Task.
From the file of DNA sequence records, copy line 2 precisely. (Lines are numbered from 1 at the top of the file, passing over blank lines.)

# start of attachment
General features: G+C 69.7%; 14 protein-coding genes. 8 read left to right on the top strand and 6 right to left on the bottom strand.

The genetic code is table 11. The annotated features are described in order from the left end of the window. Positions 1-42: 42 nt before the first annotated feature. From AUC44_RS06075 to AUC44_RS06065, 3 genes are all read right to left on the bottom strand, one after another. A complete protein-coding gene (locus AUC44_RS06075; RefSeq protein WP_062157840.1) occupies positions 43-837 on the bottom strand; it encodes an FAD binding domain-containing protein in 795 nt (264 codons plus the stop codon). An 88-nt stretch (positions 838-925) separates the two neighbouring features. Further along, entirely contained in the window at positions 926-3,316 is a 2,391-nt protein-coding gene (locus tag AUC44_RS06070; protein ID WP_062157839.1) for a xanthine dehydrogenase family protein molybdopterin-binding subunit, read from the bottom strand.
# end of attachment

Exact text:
The genetic code is table 11. The annotated features are described in order from the left end of the window. Positions 1-42: 42 nt before the first annotated feature. From AUC44_RS06075 to AUC44_RS06065, 3 genes are all read right to left on the bottom strand, one after another. A complete protein-coding gene (locus AUC44_RS06075; RefSeq protein WP_062157840.1) occupies positions 43-837 on the bottom strand; it encodes an FAD binding domain-containing protein in 795 nt (264 codons plus the stop codon). An 88-nt stretch (positions 838-925) separates the two neighbouring features. Further along, entirely contained in the window at positions 926-3,316 is a 2,391-nt protein-coding gene (locus tag AUC44_RS06070; protein ID WP_062157839.1) for a xanthine dehydrogenase family protein molybdopterin-binding subunit, read from the bottom strand.